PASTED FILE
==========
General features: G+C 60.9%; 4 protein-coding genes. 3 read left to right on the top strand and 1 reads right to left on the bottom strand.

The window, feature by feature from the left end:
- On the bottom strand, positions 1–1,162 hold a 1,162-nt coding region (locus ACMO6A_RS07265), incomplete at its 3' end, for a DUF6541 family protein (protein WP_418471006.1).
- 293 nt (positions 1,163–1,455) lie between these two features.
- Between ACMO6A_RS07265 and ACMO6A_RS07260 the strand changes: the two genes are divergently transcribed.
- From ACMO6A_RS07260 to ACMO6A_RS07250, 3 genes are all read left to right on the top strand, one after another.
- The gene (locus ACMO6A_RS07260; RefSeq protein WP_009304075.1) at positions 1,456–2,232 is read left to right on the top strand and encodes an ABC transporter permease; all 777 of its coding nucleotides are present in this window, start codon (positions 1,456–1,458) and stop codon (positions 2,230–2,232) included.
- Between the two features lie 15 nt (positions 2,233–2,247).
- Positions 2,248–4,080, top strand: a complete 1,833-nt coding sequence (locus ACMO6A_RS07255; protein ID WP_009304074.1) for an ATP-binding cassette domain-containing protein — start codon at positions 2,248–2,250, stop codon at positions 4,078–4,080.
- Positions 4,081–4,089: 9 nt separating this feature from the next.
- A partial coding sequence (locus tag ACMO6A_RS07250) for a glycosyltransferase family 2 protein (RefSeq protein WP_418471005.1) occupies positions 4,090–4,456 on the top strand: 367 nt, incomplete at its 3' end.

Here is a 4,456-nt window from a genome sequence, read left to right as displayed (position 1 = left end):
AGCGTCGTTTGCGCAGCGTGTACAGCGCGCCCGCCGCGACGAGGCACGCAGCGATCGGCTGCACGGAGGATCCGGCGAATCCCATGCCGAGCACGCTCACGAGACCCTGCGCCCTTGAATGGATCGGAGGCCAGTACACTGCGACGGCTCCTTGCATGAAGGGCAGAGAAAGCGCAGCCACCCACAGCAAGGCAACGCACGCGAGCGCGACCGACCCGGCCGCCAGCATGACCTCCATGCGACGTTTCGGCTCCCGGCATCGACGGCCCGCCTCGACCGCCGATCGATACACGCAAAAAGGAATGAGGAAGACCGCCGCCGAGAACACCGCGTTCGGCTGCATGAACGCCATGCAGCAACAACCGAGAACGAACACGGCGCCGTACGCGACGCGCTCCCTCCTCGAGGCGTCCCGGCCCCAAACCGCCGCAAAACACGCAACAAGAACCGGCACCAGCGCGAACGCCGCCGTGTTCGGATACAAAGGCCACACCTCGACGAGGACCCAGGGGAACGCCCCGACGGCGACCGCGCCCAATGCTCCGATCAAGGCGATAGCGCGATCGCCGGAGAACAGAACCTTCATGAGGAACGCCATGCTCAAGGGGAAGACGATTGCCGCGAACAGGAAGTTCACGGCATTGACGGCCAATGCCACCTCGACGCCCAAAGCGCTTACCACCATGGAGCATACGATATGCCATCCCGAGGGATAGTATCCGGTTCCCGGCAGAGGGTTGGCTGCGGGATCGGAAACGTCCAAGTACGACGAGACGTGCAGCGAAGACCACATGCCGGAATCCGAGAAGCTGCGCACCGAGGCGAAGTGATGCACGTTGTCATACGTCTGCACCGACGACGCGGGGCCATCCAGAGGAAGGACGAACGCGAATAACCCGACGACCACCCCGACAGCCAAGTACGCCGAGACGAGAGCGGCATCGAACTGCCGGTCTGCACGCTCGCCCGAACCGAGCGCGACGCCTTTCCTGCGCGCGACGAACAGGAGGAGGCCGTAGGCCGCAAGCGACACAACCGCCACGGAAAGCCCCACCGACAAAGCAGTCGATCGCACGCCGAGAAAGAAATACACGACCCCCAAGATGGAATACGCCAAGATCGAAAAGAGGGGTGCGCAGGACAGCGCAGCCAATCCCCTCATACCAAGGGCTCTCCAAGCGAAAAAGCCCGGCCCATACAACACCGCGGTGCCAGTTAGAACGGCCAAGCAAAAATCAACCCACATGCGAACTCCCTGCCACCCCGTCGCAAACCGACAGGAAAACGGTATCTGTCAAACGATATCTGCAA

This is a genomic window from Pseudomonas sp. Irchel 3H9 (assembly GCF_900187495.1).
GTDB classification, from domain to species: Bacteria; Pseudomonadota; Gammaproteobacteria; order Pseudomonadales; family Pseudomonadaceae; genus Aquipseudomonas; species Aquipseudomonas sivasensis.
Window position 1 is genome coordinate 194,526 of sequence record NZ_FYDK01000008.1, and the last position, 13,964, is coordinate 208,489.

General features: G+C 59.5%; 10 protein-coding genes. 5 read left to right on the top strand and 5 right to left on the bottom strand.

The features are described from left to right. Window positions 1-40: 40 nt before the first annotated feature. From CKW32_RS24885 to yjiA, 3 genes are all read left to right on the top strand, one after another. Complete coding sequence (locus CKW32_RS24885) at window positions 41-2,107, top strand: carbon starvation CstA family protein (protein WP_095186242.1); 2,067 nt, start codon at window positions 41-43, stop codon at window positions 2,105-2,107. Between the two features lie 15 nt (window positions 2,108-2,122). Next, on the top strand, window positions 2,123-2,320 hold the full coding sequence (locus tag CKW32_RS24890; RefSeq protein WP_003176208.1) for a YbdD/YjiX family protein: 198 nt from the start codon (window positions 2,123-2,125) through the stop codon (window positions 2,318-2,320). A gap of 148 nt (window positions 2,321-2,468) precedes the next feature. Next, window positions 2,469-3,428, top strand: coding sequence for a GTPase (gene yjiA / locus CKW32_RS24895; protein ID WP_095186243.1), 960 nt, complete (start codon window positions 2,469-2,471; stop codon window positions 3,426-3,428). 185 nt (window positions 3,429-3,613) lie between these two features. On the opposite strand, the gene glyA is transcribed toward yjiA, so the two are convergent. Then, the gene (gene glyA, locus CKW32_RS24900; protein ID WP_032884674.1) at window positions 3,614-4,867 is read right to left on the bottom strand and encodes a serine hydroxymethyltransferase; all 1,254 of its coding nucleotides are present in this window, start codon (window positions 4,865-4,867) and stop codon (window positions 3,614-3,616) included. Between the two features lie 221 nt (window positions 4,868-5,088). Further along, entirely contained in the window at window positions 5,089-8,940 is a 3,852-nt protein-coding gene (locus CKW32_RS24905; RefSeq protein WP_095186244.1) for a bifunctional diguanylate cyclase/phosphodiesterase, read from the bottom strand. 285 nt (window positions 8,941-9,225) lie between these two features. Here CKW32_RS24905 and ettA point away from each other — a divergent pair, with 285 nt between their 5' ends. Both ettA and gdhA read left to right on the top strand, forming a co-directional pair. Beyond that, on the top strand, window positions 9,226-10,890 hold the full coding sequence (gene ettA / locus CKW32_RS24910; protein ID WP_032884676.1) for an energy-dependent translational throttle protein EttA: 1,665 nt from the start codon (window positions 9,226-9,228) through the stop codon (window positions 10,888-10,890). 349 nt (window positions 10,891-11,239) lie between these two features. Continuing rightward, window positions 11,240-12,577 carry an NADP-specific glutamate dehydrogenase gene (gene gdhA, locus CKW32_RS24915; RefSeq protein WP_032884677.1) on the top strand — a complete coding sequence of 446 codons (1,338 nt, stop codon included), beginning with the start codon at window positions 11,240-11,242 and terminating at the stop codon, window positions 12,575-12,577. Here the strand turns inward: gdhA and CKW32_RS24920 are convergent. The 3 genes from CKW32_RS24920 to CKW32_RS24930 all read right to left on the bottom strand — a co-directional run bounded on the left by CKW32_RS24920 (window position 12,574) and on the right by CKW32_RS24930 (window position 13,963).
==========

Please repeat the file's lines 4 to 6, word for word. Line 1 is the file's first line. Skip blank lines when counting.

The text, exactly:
- 293 nt (positions 1,163–1,455) lie between these two features.
- Between ACMO6A_RS07265 and ACMO6A_RS07260 the strand changes: the two genes are divergently transcribed.
- From ACMO6A_RS07260 to ACMO6A_RS07250, 3 genes are all read left to right on the top strand, one after another.